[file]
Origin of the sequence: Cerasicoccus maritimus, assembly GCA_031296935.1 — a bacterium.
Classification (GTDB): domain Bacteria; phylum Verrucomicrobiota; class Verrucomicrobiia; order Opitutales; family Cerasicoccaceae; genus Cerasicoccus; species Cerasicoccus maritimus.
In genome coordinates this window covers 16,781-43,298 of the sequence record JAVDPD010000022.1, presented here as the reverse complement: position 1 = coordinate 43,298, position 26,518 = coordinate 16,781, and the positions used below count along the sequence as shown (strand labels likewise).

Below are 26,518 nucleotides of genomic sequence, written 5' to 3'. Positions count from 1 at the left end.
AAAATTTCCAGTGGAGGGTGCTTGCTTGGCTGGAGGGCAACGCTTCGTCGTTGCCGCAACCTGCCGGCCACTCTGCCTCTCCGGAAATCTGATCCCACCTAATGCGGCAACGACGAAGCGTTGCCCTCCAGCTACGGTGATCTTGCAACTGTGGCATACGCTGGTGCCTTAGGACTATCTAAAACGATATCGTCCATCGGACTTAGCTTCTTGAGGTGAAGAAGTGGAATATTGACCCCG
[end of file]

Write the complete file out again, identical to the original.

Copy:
Origin of the sequence: Cerasicoccus maritimus, assembly GCA_031296935.1 — a bacterium.
Classification (GTDB): domain Bacteria; phylum Verrucomicrobiota; class Verrucomicrobiia; order Opitutales; family Cerasicoccaceae; genus Cerasicoccus; species Cerasicoccus maritimus.
In genome coordinates this window covers 16,781-43,298 of the sequence record JAVDPD010000022.1, presented here as the reverse complement: position 1 = coordinate 43,298, position 26,518 = coordinate 16,781, and the positions used below count along the sequence as shown (strand labels likewise).

Below are 26,518 nucleotides of genomic sequence, written 5' to 3'. Positions count from 1 at the left end.
AAAATTTCCAGTGGAGGGTGCTTGCTTGGCTGGAGGGCAACGCTTCGTCGTTGCCGCAACCTGCCGGCCACTCTGCCTCTCCGGAAATCTGATCCCACCTAATGCGGCAACGACGAAGCGTTGCCCTCCAGCTACGGTGATCTTGCAACTGTGGCATACGCTGGTGCCTTAGGACTATCTAAAACGATATCGTCCATCGGACTTAGCTTCTTGAGGTGAAGAAGTGGAATATTGACCCCG